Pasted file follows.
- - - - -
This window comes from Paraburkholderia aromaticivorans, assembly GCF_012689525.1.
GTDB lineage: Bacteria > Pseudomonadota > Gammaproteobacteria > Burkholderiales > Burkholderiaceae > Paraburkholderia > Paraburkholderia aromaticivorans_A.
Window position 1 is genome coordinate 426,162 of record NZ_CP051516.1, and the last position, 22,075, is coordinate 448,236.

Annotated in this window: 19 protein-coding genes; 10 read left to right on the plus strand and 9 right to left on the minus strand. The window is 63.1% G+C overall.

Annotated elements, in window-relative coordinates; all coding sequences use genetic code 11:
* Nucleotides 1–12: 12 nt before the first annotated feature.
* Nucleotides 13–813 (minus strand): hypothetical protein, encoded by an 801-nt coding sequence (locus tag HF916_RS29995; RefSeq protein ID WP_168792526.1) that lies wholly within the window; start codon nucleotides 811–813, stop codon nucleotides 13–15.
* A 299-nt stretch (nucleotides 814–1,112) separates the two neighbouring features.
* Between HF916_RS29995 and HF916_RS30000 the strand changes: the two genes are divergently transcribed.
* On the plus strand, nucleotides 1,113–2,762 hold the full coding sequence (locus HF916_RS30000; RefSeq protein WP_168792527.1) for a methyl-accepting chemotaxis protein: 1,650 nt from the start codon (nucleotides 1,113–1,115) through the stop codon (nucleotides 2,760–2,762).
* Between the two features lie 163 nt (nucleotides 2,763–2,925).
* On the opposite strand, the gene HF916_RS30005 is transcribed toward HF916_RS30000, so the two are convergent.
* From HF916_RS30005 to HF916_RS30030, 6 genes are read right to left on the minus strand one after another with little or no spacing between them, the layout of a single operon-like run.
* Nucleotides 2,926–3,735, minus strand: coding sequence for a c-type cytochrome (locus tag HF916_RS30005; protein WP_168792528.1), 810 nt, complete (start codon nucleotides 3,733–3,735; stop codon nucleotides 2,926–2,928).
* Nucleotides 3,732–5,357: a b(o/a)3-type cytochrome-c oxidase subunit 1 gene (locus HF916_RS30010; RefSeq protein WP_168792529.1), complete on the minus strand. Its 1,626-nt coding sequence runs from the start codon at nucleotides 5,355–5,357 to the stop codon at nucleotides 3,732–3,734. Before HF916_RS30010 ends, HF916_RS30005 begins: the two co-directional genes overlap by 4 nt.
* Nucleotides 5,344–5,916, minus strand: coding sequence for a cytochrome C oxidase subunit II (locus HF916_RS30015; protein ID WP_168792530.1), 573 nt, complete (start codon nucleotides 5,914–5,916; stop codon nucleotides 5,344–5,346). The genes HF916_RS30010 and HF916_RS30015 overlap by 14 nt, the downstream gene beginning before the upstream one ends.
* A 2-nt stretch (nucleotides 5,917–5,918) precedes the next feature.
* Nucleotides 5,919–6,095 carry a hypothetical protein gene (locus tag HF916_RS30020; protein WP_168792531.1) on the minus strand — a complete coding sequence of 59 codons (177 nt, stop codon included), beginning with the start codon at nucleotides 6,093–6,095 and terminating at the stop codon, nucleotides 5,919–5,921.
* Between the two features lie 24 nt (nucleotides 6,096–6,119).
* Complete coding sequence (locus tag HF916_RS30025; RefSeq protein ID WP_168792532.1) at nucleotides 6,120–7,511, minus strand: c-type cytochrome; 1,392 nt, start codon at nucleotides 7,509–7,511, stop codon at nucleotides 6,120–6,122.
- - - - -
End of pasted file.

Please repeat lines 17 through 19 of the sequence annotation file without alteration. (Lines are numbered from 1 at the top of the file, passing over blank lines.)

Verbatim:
* A 2-nt stretch (nucleotides 5,917–5,918) precedes the next feature.
* Nucleotides 5,919–6,095 carry a hypothetical protein gene (locus tag HF916_RS30020; protein WP_168792531.1) on the minus strand — a complete coding sequence of 59 codons (177 nt, stop codon included), beginning with the start codon at nucleotides 6,093–6,095 and terminating at the stop codon, nucleotides 5,919–5,921.
* Between the two features lie 24 nt (nucleotides 6,096–6,119).